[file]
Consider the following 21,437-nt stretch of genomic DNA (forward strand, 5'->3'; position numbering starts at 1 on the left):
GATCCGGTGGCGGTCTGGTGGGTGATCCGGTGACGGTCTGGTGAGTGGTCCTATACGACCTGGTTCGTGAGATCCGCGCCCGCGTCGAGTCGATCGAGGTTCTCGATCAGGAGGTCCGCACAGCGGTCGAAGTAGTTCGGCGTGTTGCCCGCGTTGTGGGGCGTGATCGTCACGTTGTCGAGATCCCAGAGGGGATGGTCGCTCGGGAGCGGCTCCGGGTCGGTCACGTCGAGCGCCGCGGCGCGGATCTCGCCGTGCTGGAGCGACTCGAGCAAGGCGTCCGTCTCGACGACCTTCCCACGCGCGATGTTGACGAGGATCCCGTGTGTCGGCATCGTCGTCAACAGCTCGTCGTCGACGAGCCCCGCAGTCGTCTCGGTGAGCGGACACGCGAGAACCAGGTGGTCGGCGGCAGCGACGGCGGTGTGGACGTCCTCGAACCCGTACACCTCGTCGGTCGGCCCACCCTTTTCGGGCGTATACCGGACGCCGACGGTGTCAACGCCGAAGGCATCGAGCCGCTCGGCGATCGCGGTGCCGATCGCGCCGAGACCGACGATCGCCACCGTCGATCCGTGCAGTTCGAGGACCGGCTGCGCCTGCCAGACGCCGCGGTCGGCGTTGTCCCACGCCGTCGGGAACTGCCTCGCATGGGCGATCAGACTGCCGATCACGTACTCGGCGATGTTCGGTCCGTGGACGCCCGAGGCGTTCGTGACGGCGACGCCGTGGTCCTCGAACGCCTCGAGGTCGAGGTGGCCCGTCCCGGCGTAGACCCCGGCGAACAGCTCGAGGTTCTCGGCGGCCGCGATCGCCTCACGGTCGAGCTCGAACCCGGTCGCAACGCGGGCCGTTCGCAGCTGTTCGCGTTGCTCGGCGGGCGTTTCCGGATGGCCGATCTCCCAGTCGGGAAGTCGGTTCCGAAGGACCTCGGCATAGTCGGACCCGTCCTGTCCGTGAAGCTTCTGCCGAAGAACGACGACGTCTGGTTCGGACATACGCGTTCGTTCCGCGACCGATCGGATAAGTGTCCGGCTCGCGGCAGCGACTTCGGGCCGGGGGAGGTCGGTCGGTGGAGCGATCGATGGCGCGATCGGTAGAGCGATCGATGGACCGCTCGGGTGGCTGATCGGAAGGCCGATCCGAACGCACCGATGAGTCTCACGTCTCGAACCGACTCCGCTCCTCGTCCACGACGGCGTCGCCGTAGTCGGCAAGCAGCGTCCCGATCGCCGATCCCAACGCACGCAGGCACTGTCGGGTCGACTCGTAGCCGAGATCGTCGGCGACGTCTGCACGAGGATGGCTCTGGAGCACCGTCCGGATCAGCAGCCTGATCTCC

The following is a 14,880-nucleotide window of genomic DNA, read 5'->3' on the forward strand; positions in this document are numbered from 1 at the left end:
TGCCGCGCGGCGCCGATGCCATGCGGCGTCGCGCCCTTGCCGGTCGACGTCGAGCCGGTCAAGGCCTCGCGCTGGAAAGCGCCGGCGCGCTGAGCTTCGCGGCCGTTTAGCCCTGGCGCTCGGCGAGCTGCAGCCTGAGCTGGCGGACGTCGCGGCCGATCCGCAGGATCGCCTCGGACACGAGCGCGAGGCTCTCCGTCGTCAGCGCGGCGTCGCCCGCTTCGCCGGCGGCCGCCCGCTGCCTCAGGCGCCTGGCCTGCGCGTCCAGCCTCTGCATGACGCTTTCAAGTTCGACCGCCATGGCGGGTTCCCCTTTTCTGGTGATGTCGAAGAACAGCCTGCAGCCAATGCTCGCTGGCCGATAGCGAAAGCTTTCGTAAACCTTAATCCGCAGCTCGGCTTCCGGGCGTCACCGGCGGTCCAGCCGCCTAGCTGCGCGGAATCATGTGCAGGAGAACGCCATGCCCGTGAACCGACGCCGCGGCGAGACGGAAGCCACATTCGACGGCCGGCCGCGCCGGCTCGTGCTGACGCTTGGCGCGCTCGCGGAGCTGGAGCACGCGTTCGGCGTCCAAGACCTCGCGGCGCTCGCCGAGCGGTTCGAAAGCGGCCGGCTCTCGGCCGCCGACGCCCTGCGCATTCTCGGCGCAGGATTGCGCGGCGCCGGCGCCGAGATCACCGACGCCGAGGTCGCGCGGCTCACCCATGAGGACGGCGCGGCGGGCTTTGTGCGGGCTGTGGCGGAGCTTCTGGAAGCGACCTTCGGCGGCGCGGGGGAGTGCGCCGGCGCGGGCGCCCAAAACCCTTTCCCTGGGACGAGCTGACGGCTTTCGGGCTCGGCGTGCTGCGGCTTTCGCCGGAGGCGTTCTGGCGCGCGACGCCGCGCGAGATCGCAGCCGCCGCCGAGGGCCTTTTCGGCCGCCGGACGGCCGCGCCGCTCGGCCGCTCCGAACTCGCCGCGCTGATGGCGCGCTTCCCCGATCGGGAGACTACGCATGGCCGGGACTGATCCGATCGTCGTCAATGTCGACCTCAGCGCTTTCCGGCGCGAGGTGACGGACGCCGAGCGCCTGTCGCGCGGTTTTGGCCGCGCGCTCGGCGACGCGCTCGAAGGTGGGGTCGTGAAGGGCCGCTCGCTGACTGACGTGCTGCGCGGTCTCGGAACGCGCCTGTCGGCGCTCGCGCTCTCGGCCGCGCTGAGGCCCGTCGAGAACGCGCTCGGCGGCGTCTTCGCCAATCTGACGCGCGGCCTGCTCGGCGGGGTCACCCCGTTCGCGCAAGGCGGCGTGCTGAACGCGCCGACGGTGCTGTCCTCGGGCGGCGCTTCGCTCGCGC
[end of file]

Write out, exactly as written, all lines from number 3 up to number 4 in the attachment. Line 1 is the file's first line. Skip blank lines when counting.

The following is a 14,880-nucleotide window of genomic DNA, read 5'->3' on the forward strand; positions in this document are numbered from 1 at the left end:
TGCCGCGCGGCGCCGATGCCATGCGGCGTCGCGCCCTTGCCGGTCGACGTCGAGCCGGTCAAGGCCTCGCGCTGGAAAGCGCCGGCGCGCTGAGCTTCGCGGCCGTTTAGCCCTGGCGCTCGGCGAGCTGCAGCCTGAGCTGGCGGACGTCGCGGCCGATCCGCAGGATCGCCTCGGACACGAGCGCGAGGCTCTCCGTCGTCAGCGCGGCGTCGCCCGCTTCGCCGGCGGCCGCCCGCTGCCTCAGGCGCCTGGCCTGCGCGTCCAGCCTCTGCATGACGCTTTCAAGTTCGACCGCCATGGCGGGTTCCCCTTTTCTGGTGATGTCGAAGAACAGCCTGCAGCCAATGCTCGCTGGCCGATAGCGAAAGCTTTCGTAAACCTTAATCCGCAGCTCGGCTTCCGGGCGTCACCGGCGGTCCAGCCGCCTAGCTGCGCGGAATCATGTGCAGGAGAACGCCATGCCCGTGAACCGACGCCGCGGCGAGACGGAAGCCACATTCGACGGCCGGCCGCGCCGGCTCGTGCTGACGCTTGGCGCGCTCGCGGAGCTGGAGCACGCGTTCGGCGTCCAAGACCTCGCGGCGCTCGCCGAGCGGTTCGAAAGCGGCCGGCTCTCGGCCGCCGACGCCCTGCGCATTCTCGGCGCAGGATTGCGCGGCGCCGGCGCCGAGATCACCGACGCCGAGGTCGCGCGGCTCACCCATGAGGACGGCGCGGCGGGCTTTGTGCGGGCTGTGGCGGAGCTTCTGGAAGCGACCTTCGGCGGCGCGGGGGAGTGCGCCGGCGCGGGCGCCCAAAACCCTTTCCCTGGGACGAGCTGACGGCTTTCGGGCTCGGCGTGCTGCGGCTTTCGCCGGAGGCGTTCTGGCGCGCGACGCCGCGCGAGATCGCAGCCGCCGCCGAGGGCCTTTTCGGCCGCCGGACGGCCGCGCCGCTCGGCCGCTCCGAACTCGCCGCGCTGATGGCGCGCTTCCCCGATCGGGAGACTACGCATGGCCGGGACTGATCCGATCGTCGTCAATGTCGACCTCAGCGCTTTCCGGCGCGAGGTGACGGACGCCGAGCGCCTGTCGCGCGGTTTTGGCCGCGCGCTCGGCGACGCGCTCGAAGGTGGGGTCGTGAAGGGCCGCTCGCTGACTGACGTGCTGCGCGGTCTCGGAACGCGCCTGTCGGCGCTCGCGCTCTCGGCCGCGCTGAGGCCCGTCGAGAACGCGCTCGGCGGCGTCTTCGCCAATCTGACGCGCGGCCTGCTCGGCGGGGTCACCCCGTTCGCGCAAGGCGGCGTGCTGAACGCGCCGACGGTGCTGTCCTCGGGCGGCGCTTCGCTCGCGC